Second, we need to simplify the cyber insurance-buying process: buying cyber cover can be complicated. While exposures can vary across different industries, establishing, where possible, a more standardised approach to risk assessment, would help eliminate duplicative underwriting evaluation by co-insurers. Language can be another barrier: insurers should try to introduce common terminologies and definitions where possible. This will provide greater transparency and understanding of cyber coverage for insureds.
Third, insurers need to keep reviewing and developing cyber insurance products. Cyber risk is evolving fast – insurance products need to keep up. To achieve this, we must create a culture in which innovation can thrive, and is recognised and rewarded. We must also stress-test our cyber risk models to ensure we are pricing risk correctly – Lloyd’s has been reviewing cyber scenarios in the market this year with this aim.
Fourth, we must ensure we attract the brightest talent into our industry to ensure we have people that can deliver the best products and services.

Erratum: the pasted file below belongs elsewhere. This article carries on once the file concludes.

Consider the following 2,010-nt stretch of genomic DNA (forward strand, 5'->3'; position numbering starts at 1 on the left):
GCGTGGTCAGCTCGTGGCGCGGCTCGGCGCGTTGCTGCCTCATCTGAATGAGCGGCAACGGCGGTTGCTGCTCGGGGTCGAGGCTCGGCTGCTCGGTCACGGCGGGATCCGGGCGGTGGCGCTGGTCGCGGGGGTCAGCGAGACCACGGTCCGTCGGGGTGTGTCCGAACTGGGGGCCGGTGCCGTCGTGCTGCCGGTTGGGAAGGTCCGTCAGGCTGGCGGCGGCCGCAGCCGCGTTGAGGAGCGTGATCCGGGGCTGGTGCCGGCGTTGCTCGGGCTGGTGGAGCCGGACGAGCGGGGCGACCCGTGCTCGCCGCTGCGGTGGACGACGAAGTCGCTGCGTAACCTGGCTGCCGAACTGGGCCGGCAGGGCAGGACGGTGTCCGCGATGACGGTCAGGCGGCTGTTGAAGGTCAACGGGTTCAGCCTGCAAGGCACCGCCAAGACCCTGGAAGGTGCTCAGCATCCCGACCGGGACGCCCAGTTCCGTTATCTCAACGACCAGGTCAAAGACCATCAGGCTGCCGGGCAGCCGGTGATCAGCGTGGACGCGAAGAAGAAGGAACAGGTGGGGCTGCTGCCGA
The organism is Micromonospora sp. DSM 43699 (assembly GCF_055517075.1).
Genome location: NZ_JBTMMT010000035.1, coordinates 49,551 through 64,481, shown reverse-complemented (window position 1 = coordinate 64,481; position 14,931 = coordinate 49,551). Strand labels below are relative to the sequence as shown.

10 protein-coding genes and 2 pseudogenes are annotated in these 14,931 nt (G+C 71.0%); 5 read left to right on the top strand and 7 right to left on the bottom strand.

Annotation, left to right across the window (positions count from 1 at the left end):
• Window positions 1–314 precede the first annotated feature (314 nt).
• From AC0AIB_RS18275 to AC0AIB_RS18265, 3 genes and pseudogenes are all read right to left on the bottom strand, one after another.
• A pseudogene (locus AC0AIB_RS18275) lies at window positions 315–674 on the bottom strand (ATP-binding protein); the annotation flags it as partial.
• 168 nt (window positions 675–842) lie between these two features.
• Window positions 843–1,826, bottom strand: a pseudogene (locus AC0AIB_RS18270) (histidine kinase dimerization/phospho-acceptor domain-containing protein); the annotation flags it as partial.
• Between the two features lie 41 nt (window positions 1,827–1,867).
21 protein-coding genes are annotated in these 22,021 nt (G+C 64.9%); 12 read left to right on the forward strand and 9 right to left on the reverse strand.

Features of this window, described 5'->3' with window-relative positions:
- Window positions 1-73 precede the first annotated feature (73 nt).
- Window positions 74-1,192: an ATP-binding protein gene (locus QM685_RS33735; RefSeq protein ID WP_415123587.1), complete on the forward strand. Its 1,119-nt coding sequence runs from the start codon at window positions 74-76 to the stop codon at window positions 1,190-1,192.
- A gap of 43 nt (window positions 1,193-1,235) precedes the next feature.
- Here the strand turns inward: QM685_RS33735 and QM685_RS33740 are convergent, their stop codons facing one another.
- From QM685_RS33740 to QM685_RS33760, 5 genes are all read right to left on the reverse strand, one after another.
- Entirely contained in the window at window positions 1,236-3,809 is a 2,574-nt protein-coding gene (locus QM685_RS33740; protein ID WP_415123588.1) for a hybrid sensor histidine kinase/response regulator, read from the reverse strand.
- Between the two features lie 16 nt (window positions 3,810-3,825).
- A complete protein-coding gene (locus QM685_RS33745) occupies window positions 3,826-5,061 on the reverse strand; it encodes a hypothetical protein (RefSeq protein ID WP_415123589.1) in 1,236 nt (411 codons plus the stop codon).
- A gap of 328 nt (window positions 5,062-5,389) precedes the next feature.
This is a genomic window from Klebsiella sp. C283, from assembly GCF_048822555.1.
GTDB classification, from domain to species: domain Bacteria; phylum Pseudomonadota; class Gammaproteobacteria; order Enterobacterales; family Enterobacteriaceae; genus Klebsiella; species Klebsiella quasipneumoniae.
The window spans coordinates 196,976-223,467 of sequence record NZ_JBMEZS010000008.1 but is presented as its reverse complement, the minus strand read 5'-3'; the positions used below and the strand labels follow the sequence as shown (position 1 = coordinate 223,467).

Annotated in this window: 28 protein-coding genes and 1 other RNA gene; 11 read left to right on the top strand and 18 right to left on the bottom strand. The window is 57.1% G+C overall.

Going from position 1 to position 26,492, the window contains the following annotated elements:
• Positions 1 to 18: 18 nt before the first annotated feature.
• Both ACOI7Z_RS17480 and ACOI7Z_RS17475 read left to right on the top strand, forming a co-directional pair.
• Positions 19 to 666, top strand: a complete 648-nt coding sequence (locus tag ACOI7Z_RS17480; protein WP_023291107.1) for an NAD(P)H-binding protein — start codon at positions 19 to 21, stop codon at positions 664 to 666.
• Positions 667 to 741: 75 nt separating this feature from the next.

Finally, we must build trust with the business community and prove that insurance can play the role we say it can in mitigating and protecting against cyber risk. The most powerful way of demonstrating this is to show that when things do go wrong, we pay claims swiftly, allowing companies to get back on their feet. In that Target example I gave earlier, insurance covered about $90m of the total $250 cost – claims stories are good stories and ones we need to amplify.
Another way to build trust is to make sure we are explicit as to what cyber policies cover and what they don’t cover. Businesses will only buy cyber cover if they believe in its value.
So to wrap up: cyber is a present and real threat for our customers. It is a threat that is going to grow and change, more rapidly, perhaps, than any other business line.
However, businesses are either not looking for solutions, or if they are, they don’t know where to find them or understand the value of them.
As insurers we have the expertise, products and global reach companies need to mitigate their cyber threat.
But this business won’t come to us – we have to go and find it, and we have to get better at explaining our value proposition.
What’s in it for us?
One figure I have seen suggests the cyber insurance market will triple in size to $7.5 billion in annual premiums by 2020. I am sure we all would like a part of that.